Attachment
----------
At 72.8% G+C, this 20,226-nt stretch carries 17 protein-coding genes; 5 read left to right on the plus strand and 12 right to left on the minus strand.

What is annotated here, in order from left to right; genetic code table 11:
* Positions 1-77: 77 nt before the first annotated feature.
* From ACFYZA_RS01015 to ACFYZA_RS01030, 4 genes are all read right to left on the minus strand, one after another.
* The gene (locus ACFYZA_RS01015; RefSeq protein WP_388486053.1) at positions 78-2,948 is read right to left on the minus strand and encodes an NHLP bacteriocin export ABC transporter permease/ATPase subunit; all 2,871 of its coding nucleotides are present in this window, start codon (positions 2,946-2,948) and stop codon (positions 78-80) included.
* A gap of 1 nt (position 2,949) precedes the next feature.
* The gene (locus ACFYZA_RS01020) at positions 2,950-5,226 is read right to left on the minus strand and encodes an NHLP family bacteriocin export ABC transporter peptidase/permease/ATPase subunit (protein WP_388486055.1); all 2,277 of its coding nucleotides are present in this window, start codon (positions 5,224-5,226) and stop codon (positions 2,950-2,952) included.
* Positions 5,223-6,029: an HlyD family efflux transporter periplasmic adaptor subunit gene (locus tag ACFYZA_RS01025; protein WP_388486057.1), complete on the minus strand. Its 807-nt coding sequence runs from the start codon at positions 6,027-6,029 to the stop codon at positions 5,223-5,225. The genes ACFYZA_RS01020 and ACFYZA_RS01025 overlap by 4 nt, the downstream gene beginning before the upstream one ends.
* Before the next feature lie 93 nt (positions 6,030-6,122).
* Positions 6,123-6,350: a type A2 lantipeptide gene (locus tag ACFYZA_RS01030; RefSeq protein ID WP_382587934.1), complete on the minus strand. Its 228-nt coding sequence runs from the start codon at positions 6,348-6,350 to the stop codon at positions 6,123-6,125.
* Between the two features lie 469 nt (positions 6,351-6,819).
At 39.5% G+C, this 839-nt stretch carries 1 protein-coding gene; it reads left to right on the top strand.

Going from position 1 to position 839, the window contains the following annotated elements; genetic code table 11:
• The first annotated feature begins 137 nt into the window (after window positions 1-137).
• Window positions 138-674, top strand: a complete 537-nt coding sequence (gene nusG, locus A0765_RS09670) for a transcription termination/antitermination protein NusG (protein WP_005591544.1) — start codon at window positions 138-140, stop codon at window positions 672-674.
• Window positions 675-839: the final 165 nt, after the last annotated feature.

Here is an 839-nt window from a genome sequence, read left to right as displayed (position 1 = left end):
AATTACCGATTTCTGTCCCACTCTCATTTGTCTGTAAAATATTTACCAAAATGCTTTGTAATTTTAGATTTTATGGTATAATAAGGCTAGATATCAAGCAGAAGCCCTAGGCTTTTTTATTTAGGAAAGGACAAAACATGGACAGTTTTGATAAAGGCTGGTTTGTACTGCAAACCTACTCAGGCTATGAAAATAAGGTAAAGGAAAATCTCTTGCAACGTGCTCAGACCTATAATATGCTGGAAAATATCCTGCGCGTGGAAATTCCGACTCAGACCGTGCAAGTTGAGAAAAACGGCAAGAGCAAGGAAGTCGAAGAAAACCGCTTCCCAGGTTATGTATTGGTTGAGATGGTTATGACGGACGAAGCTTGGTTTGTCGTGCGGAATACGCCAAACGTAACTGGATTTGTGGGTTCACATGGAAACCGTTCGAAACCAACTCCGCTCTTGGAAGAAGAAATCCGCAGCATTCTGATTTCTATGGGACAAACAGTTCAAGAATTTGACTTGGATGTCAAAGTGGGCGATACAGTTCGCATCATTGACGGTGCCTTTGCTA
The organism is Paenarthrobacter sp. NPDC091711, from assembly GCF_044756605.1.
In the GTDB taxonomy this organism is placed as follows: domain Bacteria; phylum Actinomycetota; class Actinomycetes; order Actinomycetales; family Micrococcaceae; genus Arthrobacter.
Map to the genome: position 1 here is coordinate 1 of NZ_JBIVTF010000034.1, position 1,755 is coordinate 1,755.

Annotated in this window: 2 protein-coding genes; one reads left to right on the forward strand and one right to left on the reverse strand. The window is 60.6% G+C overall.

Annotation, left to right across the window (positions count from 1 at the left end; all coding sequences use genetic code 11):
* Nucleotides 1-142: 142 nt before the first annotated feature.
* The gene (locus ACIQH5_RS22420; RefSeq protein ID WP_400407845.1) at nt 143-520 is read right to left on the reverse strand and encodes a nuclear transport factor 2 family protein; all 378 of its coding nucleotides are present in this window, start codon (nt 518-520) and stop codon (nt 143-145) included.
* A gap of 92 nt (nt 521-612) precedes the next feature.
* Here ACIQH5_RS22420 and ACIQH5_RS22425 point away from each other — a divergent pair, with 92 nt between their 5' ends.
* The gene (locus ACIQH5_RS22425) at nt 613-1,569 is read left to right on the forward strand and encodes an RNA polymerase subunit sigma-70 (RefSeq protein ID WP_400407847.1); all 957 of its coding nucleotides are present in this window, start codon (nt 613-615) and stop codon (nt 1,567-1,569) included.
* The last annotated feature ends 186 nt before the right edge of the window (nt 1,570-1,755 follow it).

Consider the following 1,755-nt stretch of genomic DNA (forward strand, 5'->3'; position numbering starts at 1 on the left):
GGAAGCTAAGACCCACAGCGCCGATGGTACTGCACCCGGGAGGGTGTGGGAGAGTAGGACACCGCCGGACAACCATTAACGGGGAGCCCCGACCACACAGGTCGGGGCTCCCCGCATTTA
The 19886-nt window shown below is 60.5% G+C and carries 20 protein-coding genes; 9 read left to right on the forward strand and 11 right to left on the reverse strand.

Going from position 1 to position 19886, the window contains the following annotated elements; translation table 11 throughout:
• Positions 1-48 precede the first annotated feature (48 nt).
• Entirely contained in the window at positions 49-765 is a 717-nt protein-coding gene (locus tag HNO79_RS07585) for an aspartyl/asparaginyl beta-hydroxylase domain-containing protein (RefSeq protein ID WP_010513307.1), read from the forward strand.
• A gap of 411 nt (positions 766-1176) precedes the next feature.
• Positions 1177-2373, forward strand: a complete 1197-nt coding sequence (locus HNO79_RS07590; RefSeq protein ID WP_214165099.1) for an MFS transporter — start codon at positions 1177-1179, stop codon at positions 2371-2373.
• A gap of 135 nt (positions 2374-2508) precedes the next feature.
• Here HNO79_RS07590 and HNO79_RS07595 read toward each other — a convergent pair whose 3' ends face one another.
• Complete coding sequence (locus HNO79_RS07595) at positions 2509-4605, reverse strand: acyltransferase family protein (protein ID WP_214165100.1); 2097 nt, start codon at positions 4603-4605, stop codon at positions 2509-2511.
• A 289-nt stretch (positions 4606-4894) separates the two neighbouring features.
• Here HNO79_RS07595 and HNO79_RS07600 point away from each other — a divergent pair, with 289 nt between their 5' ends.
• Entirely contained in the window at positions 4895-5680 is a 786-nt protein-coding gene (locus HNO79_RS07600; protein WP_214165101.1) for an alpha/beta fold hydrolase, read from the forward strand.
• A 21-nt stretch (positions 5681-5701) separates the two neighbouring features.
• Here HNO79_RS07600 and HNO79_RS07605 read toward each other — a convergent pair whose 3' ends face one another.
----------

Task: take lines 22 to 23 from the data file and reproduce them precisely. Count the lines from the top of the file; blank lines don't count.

Annotated in this window: 2 protein-coding genes; one reads left to right on the forward strand and one right to left on the reverse strand. The window is 60.6% G+C overall.

Annotation, left to right across the window (positions count from 1 at the left end; all coding sequences use genetic code 11):